Growth generated from infrastructure is also slowing. About 40% of China’s GDP has come from business investment compared with less than 10% in most developed countries. That is the source of China’s economy miracle: massive investment. But that game is up, and there is not enough consumption to make up the difference;
“Most infrastructure has already been built out, so new projects offer only marginal utility. The new airport, train station or mall is mostly empty, the new sports facility is rarely used, and so on. Once high-utility infrastructure has been built, constructing "bridges to nowhere" creates temporary jobs but adds little or nothing to productivity or well-being.”
And then there is the debt, same problem the world over:
“Debt is another dynamic that has positive results early on but eventually becomes a source of systemic fragility if it continues expanding to serve malinvestments and speculation. One word says it all: EverGrande.
Just as in the U.S., politically powerful "too big to fail" players in China have been bailed out by the central government, generating moral hazard: the disconnection of risk and consequence. These central bank/state bailouts of highly leveraged and indebted developers has encouraged players to extremes of leverage, risk and debt that now pose a systemic threat to China's financial system and public trust.
We've seen where malinvestment, moral hazard, declining exports, ballooning debt, dependence on development and "bridges to nowhere" lead: to decades of stagnation and social depression, i.e. present-day Japan, which failed to transition from an export / development dependent economy that worked brilliantly for three decades (1955 to 1985) but then generated a speculative bubble that popped in 1989 with devastating consequences.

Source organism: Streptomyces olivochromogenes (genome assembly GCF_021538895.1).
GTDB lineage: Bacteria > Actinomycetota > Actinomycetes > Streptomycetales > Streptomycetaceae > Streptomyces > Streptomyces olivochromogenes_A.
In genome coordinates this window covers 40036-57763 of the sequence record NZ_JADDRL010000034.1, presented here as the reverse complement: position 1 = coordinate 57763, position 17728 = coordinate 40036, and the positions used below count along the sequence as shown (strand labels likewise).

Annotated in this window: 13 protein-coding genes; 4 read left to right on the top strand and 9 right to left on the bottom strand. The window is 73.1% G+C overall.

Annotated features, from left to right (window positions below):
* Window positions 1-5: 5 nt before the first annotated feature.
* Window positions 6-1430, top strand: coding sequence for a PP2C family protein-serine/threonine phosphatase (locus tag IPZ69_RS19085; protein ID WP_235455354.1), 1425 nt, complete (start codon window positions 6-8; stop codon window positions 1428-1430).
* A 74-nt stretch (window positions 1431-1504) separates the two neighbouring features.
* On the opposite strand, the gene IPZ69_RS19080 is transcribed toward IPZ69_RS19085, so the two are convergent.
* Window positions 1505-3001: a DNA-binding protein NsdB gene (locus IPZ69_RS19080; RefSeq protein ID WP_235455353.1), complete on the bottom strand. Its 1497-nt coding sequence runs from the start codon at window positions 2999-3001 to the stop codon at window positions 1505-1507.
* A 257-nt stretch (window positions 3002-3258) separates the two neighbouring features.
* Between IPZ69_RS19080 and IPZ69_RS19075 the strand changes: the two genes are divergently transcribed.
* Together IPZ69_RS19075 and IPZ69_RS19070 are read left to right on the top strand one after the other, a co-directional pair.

President Xi must foster (or force) a transition to new more sustainable engines of growth, or China will slide down the path to stagnation and speculative bubbles that pop. Xi must also address another source of systemic fragility, soaring wealth inequality, which diverts the lion's share of income and wealth to a thin slice of the super-wealthy while the purchasing power of workers' wages stagnates.
If the purchasing power of wages stagnates, you can kiss your consumer-based economy good-bye. Yes, skyrocketing debt can generate a brief spurt of demand, but this is not sustainable or productive. Wages rise from prudent investments that raise productivity of the labor force and economy, not from building empty flats (China) or speculating in meme stocks (U.S.).
The irony of the rivalry between China and the U.S. is both share the same problems: dependence on systems that no longer improve productivity, soaring wealth inequality, massive malinvestment, skyrocketing systemic fragility, rising costs, unprecedented speculative bubbles and a sclerotic, self-serving parasitic elite that resists much-needed reforms.”
China arguably has deeper problems that the US, and does not have the world’s reserve currency. If things go as expected, then companies that rely on Chinese demand, such as Australia’s big miners, will be adeversely affected.